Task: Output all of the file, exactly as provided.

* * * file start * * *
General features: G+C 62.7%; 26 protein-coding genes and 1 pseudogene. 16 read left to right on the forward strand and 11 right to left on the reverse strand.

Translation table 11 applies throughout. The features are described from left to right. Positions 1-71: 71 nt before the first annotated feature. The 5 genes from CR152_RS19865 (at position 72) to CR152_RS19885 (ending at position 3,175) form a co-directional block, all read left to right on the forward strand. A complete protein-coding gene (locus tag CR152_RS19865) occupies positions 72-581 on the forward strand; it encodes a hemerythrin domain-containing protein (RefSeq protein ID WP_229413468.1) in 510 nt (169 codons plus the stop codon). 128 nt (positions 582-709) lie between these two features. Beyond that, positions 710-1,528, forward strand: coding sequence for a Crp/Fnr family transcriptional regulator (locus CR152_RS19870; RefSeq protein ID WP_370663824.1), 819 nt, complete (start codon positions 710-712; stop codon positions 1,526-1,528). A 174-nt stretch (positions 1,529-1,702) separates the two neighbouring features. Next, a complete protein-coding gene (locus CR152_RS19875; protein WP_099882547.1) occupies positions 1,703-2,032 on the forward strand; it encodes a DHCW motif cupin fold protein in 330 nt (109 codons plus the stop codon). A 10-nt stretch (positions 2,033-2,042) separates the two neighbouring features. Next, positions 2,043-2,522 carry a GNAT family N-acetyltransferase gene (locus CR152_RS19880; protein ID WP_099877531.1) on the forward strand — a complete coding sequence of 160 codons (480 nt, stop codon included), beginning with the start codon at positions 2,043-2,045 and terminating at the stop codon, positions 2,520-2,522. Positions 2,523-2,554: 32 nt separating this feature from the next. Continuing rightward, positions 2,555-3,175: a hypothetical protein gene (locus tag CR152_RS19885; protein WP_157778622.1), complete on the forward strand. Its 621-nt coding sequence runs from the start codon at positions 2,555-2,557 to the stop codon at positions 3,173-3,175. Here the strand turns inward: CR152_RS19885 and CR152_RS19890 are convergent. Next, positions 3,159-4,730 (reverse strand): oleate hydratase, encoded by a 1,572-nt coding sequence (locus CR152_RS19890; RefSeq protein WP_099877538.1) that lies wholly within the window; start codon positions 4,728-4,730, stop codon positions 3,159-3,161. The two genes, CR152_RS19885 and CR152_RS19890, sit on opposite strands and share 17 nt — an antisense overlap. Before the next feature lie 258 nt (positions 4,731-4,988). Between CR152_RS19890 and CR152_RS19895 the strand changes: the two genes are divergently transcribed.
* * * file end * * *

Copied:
General features: G+C 62.7%; 26 protein-coding genes and 1 pseudogene. 16 read left to right on the forward strand and 11 right to left on the reverse strand.

Translation table 11 applies throughout. The features are described from left to right. Positions 1-71: 71 nt before the first annotated feature. The 5 genes from CR152_RS19865 (at position 72) to CR152_RS19885 (ending at position 3,175) form a co-directional block, all read left to right on the forward strand. A complete protein-coding gene (locus tag CR152_RS19865) occupies positions 72-581 on the forward strand; it encodes a hemerythrin domain-containing protein (RefSeq protein ID WP_229413468.1) in 510 nt (169 codons plus the stop codon). 128 nt (positions 582-709) lie between these two features. Beyond that, positions 710-1,528, forward strand: coding sequence for a Crp/Fnr family transcriptional regulator (locus CR152_RS19870; RefSeq protein ID WP_370663824.1), 819 nt, complete (start codon positions 710-712; stop codon positions 1,526-1,528). A 174-nt stretch (positions 1,529-1,702) separates the two neighbouring features. Next, a complete protein-coding gene (locus CR152_RS19875; protein WP_099882547.1) occupies positions 1,703-2,032 on the forward strand; it encodes a DHCW motif cupin fold protein in 330 nt (109 codons plus the stop codon). A 10-nt stretch (positions 2,033-2,042) separates the two neighbouring features. Next, positions 2,043-2,522 carry a GNAT family N-acetyltransferase gene (locus CR152_RS19880; protein ID WP_099877531.1) on the forward strand — a complete coding sequence of 160 codons (480 nt, stop codon included), beginning with the start codon at positions 2,043-2,045 and terminating at the stop codon, positions 2,520-2,522. Positions 2,523-2,554: 32 nt separating this feature from the next. Continuing rightward, positions 2,555-3,175: a hypothetical protein gene (locus tag CR152_RS19885; protein WP_157778622.1), complete on the forward strand. Its 621-nt coding sequence runs from the start codon at positions 2,555-2,557 to the stop codon at positions 3,173-3,175. Here the strand turns inward: CR152_RS19885 and CR152_RS19890 are convergent. Next, positions 3,159-4,730 (reverse strand): oleate hydratase, encoded by a 1,572-nt coding sequence (locus CR152_RS19890; RefSeq protein WP_099877538.1) that lies wholly within the window; start codon positions 4,728-4,730, stop codon positions 3,159-3,161. The two genes, CR152_RS19885 and CR152_RS19890, sit on opposite strands and share 17 nt — an antisense overlap. Before the next feature lie 258 nt (positions 4,731-4,988). Between CR152_RS19890 and CR152_RS19895 the strand changes: the two genes are divergently transcribed.